For the past two and a half decades, we have witnessed how globalization, digitalization and the associated productivity gains have been increasingly accruing to the owners of capital rather than labor (see our DWS CIO Chart of the week, June 11, 2021: Tax and mend). If Friedman was alive, he would see no cause for concern given his assertion that a firm’s sole responsibility is to its shareholders.
But things have changed.
In a global survey released at the beginning of last year, 56% of people polled believed that capitalism, as it exists today, does more harm than good. And coronavirus has meant even greater scrutiny on the support mechanisms companies are providing to their employees, contractors and customers and how this drives company performance. Look no further than the 1,500 employees who tested positive for Covid-19 across Germany's meat-processing industry this time last year and the subsequent regulation to improve poor working conditions within the sector as a precautionary tale for companies who don’t look after their staff.
* The survey reflects responses from 142 pension plans in 17 jurisdictions with collective Assets under Management of EUR 2.1 trillion to the question "Which of the four key clusters covered by the social factor do you regard as financially material to investment returns?"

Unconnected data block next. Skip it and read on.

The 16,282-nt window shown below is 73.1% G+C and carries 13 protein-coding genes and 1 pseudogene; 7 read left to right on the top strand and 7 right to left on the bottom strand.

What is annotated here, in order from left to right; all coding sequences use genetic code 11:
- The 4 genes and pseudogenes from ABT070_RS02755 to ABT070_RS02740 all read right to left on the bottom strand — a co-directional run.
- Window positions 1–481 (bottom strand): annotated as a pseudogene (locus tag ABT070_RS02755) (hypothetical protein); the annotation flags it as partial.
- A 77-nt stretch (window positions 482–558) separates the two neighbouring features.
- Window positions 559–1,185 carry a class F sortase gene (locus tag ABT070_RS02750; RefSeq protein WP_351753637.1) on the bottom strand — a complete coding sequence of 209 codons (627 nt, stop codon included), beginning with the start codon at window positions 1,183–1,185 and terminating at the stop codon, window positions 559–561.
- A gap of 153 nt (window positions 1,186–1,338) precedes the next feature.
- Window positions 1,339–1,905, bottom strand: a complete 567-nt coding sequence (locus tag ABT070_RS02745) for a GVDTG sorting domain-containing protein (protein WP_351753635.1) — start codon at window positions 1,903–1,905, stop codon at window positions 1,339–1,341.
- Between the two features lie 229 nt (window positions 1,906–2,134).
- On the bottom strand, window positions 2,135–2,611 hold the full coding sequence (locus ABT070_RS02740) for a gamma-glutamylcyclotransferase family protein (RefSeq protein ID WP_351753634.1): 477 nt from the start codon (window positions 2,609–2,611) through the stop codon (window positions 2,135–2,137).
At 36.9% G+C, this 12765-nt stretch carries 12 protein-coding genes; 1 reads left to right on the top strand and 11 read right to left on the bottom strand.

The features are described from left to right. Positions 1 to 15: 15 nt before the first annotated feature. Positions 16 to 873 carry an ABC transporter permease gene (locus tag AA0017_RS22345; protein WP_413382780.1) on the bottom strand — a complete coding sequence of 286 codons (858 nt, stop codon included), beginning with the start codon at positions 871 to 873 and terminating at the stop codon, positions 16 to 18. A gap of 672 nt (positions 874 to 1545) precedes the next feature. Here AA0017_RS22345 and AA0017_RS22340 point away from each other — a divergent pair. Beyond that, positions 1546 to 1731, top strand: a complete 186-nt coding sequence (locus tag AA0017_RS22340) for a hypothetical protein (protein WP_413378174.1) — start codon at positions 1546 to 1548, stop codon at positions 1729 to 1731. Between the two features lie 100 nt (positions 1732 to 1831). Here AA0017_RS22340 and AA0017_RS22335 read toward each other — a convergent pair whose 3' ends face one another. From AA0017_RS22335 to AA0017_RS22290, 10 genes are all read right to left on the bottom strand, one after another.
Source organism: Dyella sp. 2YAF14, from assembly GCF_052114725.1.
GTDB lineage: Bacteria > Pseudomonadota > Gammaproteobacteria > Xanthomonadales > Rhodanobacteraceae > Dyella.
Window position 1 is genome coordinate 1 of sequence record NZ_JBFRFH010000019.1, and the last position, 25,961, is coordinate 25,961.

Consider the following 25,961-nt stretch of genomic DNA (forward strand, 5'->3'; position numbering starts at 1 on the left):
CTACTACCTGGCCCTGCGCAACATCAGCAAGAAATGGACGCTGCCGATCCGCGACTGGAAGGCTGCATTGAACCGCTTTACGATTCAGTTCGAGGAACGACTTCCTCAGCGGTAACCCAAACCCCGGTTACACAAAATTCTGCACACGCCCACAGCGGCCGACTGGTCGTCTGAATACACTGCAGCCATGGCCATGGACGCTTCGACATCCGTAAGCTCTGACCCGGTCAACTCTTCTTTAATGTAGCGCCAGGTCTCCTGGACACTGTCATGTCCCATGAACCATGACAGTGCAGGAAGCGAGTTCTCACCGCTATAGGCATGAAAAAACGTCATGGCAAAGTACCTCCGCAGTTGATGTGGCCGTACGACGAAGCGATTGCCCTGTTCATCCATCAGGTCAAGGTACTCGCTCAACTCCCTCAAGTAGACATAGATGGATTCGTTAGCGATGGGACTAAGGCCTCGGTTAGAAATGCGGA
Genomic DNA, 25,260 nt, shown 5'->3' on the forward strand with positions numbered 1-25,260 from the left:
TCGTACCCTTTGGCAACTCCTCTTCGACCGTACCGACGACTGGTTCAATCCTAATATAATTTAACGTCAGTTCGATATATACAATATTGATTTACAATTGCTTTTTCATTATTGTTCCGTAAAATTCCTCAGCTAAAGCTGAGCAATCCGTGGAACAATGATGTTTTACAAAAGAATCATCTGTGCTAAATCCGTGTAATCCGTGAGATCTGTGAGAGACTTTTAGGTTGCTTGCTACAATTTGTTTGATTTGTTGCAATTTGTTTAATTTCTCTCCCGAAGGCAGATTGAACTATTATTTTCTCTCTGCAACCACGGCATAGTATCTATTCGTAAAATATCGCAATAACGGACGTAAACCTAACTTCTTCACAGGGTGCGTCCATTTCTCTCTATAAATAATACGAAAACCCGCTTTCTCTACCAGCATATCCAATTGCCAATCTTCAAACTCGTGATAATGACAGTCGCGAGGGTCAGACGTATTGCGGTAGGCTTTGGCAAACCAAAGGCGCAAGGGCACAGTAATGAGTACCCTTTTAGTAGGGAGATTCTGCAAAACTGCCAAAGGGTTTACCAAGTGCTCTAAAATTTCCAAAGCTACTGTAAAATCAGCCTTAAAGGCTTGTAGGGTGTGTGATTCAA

Source: CREATE-Research Survey 2021, DWS Investment GmbH as of 5/27/21
Global investors agree. In a survey of pension funds from around the world published last month, 59% cited Covid-19 as a key factor in their heightened interest in the social pillar (referring to the three pillars of ESG) because of its growing materiality and an even greater number, 66%, regarded employees as financially the most material component of the "S" pillar. But spare a thought for shareholders, who were ranked fourth in terms of their financial materiality. A clear sign that shareholder primacy is being rejected in favor of stakeholder-centric capitalism. This opinion may be put to the test once pension funds, or shareholders generally, are faced with the option of either supporting share buy backs or higher wages for lower income workers.
Despite research pointing to the materiality of human-capital policies to investment performance, information about such policies has not become a staple of corporate reporting. This leads one to ask: "Why do we not see more reporting of human-capital information in public annual reports?" Thankfully, the regulators are responding to the clamor for such information with the SEC mandating publicly listed U.S. companies to include human-capital resources disclosure and the EU working hard on its new social taxonomy, to be guided by human rights, and due for release this summer. The challenge remains while environmental taxonomies are based on science, social issues are more qualitative in nature and can be viewed very differently in one part of the world to another. Some more co-ordination will be necessary, but we are hoping for a steep learning curve – hopefully to the benefit of all stakeholders.